It is easy to forget now, but 2020 should have been the year of Beethoven, when orchestras and opera companies around the world saturated their seasons with events to mark the 250th anniversary of the composer’s birth. At the Barbican in London, the climax of the year-long celebration was planned to be a complete cycle of the five piano concertos, with Krystian Zimerman and the London Symphony Orchestra conducted by Simon Rattle. Covid restrictions prevented those public concerts, but the sessions transferred to the orchestra’s performing space at LSO St Luke’s, from where they were streamed online, and it’s those performances that have now been released on disc by Deutsche Grammophon.
Zimerman’s only previous Beethoven concerto cycle was made in 1989, with Leonard Bernstein and the Vienna Philharmonic. They recorded the third, fourth and fifth concertos together, but before the series could be completed Bernstein died, and Zimerman himself directed the VPO from the keyboard in the first and second concertos. Comparing those performances with the new ones reveals rather fewer differences than one might expect given the gap of 30 years between them; tempi in the older versions tend to be marginally broader, particularly in the slow movements (Bernstein’s influence, perhaps), while the vibrato-laden sound of the Viennese strings now seems quaintly old-fashioned alongside the much leaner textures of the LSO.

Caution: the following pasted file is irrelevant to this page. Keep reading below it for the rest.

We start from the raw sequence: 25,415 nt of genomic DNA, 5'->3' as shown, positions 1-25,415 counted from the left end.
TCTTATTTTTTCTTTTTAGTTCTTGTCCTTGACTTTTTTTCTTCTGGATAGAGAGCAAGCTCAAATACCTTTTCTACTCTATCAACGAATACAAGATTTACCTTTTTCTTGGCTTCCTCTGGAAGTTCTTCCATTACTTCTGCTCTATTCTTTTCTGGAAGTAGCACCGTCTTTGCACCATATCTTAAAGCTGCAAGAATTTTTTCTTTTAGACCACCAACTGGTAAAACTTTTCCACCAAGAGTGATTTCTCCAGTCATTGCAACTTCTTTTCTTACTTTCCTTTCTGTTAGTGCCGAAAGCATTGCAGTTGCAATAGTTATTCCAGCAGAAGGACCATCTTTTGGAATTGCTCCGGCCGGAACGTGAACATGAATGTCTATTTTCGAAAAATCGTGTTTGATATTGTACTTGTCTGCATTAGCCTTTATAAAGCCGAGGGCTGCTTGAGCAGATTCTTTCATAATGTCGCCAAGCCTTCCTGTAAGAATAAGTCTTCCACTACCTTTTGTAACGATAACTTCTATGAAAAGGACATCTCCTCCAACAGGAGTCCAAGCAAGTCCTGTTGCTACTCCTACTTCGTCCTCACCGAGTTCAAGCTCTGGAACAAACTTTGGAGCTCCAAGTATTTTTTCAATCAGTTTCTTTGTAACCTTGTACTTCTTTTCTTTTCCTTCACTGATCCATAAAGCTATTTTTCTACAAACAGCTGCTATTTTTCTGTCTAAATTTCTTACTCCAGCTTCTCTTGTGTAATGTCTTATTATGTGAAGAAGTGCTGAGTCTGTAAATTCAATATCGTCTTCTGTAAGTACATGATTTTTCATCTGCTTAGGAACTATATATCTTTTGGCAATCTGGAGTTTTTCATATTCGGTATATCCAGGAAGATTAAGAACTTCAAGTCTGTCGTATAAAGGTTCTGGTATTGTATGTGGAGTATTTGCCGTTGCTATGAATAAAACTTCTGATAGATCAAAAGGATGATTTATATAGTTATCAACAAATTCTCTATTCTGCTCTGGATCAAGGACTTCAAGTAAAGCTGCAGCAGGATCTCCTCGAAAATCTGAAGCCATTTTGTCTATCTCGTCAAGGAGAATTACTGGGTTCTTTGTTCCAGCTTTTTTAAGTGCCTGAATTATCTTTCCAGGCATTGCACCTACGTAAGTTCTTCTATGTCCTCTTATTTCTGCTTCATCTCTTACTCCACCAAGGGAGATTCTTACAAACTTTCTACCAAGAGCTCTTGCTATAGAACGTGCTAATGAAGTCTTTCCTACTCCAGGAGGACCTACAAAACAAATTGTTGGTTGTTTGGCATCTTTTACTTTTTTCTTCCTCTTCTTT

What has remained constant across the decades is the unaffected clarity and beauty of Zimerman’s playing – the perfectly even execution of every run, the precise weight of every chord, the compelling articulacy of the smallest details. Other pianists may extract more profundity from the slow movements of the third and fourth concertos, perhaps, or invest the opening of the fifth, the Emperor, with more self-conscious grandeur, but few convey the sense of wholeness in each work more satisfyingly than Zimerman does.
By and large, Rattle’s conducting is a model of tact and good taste, never drawing attention to itself; there is just the occasional exaggerated pause here, or elongated phrase there, which jars. More distracting, though, are the moments when the perspective between the soloist and the orchestra seems to go awry. Most of the time, the sound of the orchestra, socially distanced for the recordings, has been perfectly integrated, but just occasionally the piano seems to exist on a different plane altogether. In the opening exchanges of the Fourth Concerto, for instance, the rather etiolated, almost scrawny sound of the LSO strings seems just too remote, while elsewhere the piano dominates too much; it’s more noticeable in the final three concertos than the two earlier ones, which presumably used a smaller body of strings. But admirers of Zimerman’s exquisite playing probably won’t worry too much.